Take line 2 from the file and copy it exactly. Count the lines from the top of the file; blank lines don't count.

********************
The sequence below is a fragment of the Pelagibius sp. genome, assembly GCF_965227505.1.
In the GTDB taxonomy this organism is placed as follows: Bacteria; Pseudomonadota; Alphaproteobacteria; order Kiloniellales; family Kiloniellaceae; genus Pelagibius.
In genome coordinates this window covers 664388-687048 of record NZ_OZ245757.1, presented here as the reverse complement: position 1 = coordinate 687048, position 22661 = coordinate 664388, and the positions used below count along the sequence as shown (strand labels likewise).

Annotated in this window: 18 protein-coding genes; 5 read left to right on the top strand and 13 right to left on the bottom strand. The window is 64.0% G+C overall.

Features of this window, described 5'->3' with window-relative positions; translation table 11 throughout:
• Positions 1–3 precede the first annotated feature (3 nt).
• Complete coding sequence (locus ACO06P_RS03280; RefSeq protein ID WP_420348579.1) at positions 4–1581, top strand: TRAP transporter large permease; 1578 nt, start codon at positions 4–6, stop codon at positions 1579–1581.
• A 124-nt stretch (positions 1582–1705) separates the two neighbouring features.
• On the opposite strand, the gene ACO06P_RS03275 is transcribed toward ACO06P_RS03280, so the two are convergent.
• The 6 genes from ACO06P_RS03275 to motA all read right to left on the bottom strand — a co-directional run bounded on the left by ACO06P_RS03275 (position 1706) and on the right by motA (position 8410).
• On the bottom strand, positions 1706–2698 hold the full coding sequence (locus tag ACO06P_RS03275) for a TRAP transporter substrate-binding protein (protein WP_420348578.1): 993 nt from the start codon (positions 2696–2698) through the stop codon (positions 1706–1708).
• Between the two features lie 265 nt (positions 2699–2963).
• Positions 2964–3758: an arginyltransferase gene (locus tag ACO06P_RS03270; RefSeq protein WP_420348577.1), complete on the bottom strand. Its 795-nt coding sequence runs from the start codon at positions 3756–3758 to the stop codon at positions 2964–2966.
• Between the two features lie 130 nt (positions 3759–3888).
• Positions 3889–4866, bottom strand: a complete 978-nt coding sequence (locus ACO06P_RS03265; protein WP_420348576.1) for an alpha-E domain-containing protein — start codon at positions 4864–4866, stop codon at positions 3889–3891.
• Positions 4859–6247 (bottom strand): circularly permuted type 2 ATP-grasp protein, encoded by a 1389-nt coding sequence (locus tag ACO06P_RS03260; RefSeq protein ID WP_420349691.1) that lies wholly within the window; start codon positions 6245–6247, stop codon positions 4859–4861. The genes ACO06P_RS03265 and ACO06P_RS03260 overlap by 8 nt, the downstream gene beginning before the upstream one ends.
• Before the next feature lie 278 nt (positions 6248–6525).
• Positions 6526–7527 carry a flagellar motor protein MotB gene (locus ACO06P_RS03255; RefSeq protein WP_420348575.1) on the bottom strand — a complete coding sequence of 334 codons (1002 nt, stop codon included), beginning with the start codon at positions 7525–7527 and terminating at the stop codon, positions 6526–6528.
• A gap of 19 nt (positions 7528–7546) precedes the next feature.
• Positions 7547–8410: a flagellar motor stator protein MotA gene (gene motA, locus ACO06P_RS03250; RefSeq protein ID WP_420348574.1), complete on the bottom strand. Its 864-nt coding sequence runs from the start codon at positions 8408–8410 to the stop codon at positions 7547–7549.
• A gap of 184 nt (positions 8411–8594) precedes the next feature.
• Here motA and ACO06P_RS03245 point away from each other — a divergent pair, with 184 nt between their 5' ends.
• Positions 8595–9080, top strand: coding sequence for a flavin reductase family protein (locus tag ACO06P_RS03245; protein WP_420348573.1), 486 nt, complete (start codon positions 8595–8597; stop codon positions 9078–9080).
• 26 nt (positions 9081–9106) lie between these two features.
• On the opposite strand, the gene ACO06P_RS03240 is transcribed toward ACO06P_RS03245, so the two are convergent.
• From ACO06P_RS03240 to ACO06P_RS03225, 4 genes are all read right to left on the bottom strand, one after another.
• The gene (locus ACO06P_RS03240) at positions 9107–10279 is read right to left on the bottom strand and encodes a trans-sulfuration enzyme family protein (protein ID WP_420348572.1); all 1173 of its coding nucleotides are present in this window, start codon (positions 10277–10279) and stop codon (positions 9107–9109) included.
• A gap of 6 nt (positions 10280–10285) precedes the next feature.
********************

In the GTDB taxonomy this organism is placed as follows: Bacteria; Pseudomonadota; Alphaproteobacteria; order Kiloniellales; family Kiloniellaceae; genus Pelagibius.